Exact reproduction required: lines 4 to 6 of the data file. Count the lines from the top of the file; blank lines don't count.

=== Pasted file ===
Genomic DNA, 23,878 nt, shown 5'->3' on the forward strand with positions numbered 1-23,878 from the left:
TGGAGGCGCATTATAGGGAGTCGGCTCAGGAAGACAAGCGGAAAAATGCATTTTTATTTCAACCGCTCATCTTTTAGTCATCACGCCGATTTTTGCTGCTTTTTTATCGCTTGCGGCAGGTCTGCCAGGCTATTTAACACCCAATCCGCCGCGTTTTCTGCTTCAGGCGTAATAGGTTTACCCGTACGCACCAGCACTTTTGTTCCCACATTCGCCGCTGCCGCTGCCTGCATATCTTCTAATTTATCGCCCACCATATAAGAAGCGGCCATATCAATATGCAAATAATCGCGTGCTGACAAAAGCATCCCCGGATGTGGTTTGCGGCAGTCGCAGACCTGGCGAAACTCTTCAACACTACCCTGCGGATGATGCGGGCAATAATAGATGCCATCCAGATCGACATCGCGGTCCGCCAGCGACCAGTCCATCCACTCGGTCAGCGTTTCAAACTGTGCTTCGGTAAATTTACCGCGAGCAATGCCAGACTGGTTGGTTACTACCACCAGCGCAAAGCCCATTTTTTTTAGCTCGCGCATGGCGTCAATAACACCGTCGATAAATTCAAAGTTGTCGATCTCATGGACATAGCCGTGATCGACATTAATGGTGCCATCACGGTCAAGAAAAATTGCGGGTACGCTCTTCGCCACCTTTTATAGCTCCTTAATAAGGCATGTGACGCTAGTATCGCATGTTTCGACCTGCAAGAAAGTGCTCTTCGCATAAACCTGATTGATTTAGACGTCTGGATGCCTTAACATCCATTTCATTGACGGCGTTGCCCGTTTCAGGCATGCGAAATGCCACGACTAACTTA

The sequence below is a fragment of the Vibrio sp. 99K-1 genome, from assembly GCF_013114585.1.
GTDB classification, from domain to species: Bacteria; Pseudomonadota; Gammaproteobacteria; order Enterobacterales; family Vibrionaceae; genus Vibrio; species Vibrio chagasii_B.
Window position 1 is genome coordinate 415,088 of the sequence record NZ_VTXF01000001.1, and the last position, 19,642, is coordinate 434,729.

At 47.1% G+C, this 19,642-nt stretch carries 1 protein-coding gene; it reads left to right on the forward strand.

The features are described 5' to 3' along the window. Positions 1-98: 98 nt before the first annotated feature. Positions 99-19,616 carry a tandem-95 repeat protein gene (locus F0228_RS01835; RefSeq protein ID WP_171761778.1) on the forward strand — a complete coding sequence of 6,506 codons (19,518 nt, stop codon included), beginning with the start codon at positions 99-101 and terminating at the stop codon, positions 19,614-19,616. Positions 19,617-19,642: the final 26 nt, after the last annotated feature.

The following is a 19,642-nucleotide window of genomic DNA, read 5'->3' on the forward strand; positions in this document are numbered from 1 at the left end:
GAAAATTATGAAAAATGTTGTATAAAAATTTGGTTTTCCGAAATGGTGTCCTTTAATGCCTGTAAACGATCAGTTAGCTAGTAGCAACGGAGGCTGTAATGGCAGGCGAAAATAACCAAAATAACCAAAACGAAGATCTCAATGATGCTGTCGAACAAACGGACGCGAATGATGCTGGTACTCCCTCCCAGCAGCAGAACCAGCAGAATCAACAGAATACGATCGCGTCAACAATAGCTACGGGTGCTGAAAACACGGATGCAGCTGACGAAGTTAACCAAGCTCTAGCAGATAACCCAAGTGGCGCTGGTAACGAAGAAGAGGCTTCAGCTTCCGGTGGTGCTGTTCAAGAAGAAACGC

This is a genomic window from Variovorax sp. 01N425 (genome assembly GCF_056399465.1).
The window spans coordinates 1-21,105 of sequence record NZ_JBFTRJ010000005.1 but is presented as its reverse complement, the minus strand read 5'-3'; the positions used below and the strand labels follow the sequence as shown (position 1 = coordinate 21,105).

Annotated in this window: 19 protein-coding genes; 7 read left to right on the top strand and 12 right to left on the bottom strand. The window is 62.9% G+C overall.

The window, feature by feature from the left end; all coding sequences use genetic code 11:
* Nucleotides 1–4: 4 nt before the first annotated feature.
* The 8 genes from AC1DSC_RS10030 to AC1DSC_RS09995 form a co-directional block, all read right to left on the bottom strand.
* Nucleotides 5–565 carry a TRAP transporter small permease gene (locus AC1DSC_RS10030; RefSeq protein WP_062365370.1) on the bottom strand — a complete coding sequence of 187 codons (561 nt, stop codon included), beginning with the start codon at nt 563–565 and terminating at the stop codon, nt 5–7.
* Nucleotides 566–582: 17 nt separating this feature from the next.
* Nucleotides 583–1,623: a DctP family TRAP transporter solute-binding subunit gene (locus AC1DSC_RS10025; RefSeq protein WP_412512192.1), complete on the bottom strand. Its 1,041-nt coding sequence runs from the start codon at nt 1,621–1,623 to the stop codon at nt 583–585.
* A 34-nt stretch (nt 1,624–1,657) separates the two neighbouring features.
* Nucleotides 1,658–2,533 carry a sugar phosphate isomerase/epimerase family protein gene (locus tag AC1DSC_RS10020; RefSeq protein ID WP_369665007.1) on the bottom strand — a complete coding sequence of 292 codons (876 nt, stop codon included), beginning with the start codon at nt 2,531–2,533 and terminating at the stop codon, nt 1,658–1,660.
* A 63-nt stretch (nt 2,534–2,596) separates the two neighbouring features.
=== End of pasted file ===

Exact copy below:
GTDB classification, from domain to species: Bacteria; Pseudomonadota; Gammaproteobacteria; order Enterobacterales; family Vibrionaceae; genus Vibrio; species Vibrio chagasii_B.
Window position 1 is genome coordinate 415,088 of the sequence record NZ_VTXF01000001.1, and the last position, 19,642, is coordinate 434,729.

At 47.1% G+C, this 19,642-nt stretch carries 1 protein-coding gene; it reads left to right on the forward strand.